The Leo Frank Case, Inside Story of Georgia's Greatest Murder Mystery (1913)by Atlanta Georgia Publishing Company
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The Leo Frank Case (1913), is the earliest book published about the murder of little Mary Phagan and ensuing trial of Leo Frank. There was a well financed and documented campaign launched by the Leo Frank defense movement involving egregious criminal activity, death threats, terror, manipulation and defamation against people testifying against Leo Frank, because of this controversy, the neutral writer chose to not publish the work with his or her real name due to potential consequences of Jewish smear tactics.
The anonymously published '[Leo] Frank Case' is one of the rare and unbiased treatments of the topic written by a dispassionate researcher and third party observer, the only other book known to be mostly neutral about the murder of Mary Phagan and the case of Leo Frank, is the book written by Mary Phagan Kean, called, 'The Murder of Little Mary Phagan' (1987).
'The Leo Frank Case, Inside Story of Georgia's Greatest Murder Mystery', highlights the events leading up to the trial and aftermath surrounding the April 26th, 1913, murder of Mary Phagan by her boss, the superintendent of the National Pencil Company, Leo M. Frank; the neutral book includes a high level complete history of the sensational crime, with the portraits of the Principals.
On Aug. 17, 1915, Leo Frank, a Cornell-educated Jewish industrialist, was lynched just outside Atlanta. The atrocity marked the culmination of an ugly conflict that began with the 1913 murder of a child laborer named Mary Phagan, who toiled for pennies an hour in Atlanta's National Pencil Factory. Frank, the plant superintendent, was convicted of the crime and sentenced to death, though he always maintained his innocence. He appealed his case all the way to the U.S. Supreme Court, losing each time, whereupon Georgia Gov. John Slaton commuted his sentence to life imprisonment. The decision so angered the general populace that a mob organized by a Superior Court judge, the son of a U.S. senator and a former governor abducted Frank from a well-guarded state prison and hanged him from an oak tree.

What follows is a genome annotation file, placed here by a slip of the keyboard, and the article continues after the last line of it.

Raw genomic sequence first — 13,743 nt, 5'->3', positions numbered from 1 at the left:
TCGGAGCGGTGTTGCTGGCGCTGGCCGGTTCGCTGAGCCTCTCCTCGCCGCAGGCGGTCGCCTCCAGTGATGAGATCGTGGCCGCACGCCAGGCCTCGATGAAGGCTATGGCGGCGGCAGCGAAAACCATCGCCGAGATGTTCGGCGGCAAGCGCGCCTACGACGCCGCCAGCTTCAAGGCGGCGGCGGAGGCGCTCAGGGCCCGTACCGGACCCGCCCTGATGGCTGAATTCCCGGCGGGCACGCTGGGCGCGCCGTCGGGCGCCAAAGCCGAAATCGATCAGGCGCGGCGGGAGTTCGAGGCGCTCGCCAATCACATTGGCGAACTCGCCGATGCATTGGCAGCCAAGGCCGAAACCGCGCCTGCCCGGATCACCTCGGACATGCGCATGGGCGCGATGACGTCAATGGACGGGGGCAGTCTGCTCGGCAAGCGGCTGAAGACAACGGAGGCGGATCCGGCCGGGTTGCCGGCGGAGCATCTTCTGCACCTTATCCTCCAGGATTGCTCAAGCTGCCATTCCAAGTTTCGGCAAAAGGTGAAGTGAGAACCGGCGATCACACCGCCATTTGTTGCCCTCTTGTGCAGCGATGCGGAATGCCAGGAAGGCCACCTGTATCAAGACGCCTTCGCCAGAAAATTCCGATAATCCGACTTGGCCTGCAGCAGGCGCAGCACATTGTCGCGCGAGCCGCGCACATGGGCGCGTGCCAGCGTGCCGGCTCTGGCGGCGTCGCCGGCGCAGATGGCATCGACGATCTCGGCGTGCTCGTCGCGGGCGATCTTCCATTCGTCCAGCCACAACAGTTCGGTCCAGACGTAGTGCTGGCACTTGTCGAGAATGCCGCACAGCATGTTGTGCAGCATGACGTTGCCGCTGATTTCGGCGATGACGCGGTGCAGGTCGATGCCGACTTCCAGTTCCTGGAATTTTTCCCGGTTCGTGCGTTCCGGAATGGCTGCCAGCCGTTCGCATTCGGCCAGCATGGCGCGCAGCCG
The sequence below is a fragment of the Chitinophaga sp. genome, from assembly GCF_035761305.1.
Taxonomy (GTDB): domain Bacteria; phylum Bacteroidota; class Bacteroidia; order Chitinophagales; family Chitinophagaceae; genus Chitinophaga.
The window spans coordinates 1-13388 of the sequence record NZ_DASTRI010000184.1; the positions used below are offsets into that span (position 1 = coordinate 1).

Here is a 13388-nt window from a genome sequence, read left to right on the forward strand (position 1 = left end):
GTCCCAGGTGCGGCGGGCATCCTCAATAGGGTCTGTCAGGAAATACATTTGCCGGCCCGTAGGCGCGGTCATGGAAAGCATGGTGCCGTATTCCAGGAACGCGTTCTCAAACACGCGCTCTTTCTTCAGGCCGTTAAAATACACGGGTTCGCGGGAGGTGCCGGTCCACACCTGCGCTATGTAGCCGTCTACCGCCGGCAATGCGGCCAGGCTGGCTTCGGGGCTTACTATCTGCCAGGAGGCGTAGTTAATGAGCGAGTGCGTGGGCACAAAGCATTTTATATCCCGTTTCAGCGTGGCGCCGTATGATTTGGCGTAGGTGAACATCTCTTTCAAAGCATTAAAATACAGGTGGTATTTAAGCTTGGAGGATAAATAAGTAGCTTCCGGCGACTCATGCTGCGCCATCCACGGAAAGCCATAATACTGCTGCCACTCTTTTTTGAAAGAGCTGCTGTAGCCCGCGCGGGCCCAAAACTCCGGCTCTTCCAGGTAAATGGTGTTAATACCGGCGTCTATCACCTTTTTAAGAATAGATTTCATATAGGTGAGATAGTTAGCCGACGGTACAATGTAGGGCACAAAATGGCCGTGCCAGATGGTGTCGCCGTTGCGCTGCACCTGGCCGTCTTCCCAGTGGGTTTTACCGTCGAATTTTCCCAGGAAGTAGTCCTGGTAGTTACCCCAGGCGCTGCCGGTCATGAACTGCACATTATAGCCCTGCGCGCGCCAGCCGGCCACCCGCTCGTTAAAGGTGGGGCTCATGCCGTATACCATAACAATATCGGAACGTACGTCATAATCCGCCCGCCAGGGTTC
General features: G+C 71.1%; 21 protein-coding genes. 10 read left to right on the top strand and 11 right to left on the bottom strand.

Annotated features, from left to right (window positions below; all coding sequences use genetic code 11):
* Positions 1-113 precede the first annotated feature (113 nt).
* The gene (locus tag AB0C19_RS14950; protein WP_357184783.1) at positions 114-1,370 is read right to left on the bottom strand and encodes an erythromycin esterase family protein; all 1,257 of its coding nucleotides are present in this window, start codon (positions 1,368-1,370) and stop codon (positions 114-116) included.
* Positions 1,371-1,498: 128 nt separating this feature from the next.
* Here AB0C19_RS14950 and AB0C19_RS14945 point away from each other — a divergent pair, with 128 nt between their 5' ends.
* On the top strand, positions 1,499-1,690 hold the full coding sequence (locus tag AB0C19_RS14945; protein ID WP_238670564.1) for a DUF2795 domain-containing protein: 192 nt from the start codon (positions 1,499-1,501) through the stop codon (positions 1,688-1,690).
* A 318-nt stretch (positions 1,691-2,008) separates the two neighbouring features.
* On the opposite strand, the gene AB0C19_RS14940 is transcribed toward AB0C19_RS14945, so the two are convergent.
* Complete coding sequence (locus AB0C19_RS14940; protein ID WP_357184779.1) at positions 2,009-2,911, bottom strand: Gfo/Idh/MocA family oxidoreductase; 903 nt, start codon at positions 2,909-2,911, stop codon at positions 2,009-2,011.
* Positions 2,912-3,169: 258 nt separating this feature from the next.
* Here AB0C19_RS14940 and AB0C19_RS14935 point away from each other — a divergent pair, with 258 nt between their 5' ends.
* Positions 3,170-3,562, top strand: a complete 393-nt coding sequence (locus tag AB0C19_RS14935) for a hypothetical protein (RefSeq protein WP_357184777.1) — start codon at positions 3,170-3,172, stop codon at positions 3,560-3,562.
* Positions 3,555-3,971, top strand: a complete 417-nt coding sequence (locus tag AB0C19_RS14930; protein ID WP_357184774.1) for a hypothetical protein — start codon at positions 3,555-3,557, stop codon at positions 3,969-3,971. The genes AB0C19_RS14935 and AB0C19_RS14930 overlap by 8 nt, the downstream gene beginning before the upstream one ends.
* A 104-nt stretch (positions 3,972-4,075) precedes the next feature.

Published by The Atlanta Publishing Company, Atlanta, Georgia, in September 1913, very few surviving copies are known to exist. However this rare copy was scanned and made available to the general public.
- BN ID:
- Atlanta Georgia Publishing Company
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- Barnes & Noble
- NOOK Book
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- 517 KB
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